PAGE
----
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In 1832, Auguste Agassiz decided to go into the watchmaking business and founded the "Agassiz & Compagnie" firm. Thanks to its oversea contacts which allowed the sale of watches in other markets, especially the U.S., the company grew steadily during the 19th century. Its structure was however typical of old school Swiss watch manufacturing industry. A "business unit" similar in principle to a production manager, the "comptoir", allocated the different production steps to artisans who would work from home on the various watch components. This system, called "établissage", was used until the mid-19th century, when Ernest Francillon, Agassiz's nephew who took over the comptoir and decided to innovate the production methodology. In 1862 he named the company "Ancienne Maison Auguste Assiz, Ernest Francillon, successeur" and, starting from 1867, Francillon tried to modernize and reunite production and manufacturing processes under one roof. This effort, which took several decades to complete, began when Francillon bought some real estate on the bank of the Suze river, in a location known as "Les Longines".
Aided by engineer Jacques David, Francillon developed many machines that would assist the watchmakers in their job, and effectively physically brought into the workshop many operations that were before literally scattered throughout the valley. The modernization process brought the results management was hoping for, and by the end of the century Longines had effectively become a horological factory. In 1900 the name of the company was changed to "Fabrique des Longines, Francillon et Cie".
Even after nearly half a century of attempting to internalize the various processes, at the beginning of the century Longines employed 853 workers in the workshop, but also 956 artisans working from home. During the last part of the 19th and the first quarter of the 20th century, Longines achieved numerous international awards, denoting that the at least partial rationalization of the manufacturing steps had indeed yielded the expected results.
In 1915 Longines became a joint-stock company, and during the war and the Great depression tried to diversify its offer as a countermeasure against the adverse conjuncture. Many workers were let go, and the early '30s were difficult years for Longines, but the economic upswing that followed the recession was well exploited by management, and the company gradually returned to profitability. During World War II, Longines was relatively immune to the war context, watches and chronometers still being in high demand, and soon after the war Longines' factory was further expanded and they actually started to develop a number of devices for timing sport activities. At the end of the 1960s there were the first experiments with quartz movements.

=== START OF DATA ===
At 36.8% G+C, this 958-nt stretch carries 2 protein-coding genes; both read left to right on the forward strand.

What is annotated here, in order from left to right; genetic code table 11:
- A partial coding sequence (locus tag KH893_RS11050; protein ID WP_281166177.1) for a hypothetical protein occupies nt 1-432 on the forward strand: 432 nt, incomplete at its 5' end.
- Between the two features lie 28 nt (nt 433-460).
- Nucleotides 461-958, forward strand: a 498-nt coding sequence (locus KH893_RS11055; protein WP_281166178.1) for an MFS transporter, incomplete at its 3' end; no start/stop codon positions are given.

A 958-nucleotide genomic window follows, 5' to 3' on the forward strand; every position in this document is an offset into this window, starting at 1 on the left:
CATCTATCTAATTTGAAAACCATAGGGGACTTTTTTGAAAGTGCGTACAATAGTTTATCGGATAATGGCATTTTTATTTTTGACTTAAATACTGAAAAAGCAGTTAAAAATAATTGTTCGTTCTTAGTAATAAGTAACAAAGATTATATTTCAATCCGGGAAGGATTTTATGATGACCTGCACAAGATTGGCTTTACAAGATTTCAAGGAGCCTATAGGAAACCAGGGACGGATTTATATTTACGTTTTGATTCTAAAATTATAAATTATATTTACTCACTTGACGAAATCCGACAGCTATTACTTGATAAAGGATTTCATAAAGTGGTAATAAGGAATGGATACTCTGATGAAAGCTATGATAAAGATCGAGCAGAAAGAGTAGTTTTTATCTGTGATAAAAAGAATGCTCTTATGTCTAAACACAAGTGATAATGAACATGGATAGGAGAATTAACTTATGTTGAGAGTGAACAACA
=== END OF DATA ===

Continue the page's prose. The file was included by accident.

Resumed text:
The second half of the past century had Longines protagonist or participant of a number of industrial mergings and acquisitions that in the end brought it to be part of the Swatch Group. As the high end representative of the Group, Longines is now focusing on its heritage of sport, elegance and watchmaking tradition.
In 1911 Longines introduced six new calibres. Five of them were based on the same design model, while the sixth went back to construction principles used for movements produced between 1902 and 1908. This new calibre, however, offered substantial modifications, such as employing one large central bridge which is the fusion of the two smaller ones used in older calibres, which aimed to streamline the manufacturing process, thus cutting costs and the risk of human mistakes. The new movement was called 15.26: a 15 ligne "hunter lever winding mechanism", 5.65 mm high calibre. It is now considered one of the most appreciated calibres made by Longines.
Longines developed a chronograph movement, calibre 13.33Z, as far back as 1913. By the 1930s it however became apparent that there was a need to reduce production costs for this kind of watches. In 1936 development of the new movement began: new machineries were created at the factory with the goal of producing a cost efficient chronograph movement with semi-instantaneous minute counter. The result of these efforts is the celebrated 13ZN calibre, one of the vintage movements kept in highest regards by scholars and collectors alike. With a 29.8 mm diameter, it was made in two versions: one with one pusher, the other with two chronograph pushers. Once the model was in production, and its technical qualities were "proved on the field", Longines worked to better exploit the new product, for example by fitting it in a water-resistant case. It was also used, without the chronograph module, for chronometer watches. Another version of this movement, developed during World War II, sported a dragging hour counter at 3. It distinguished itself from other chronographs of the time with hour counter because it had only two subsidiary dials instead of three, the minute indication being displayed by a central hand. This amazing movement remained in production until the end of the war, when Longines started to develop a new calibre which would further abate production costs.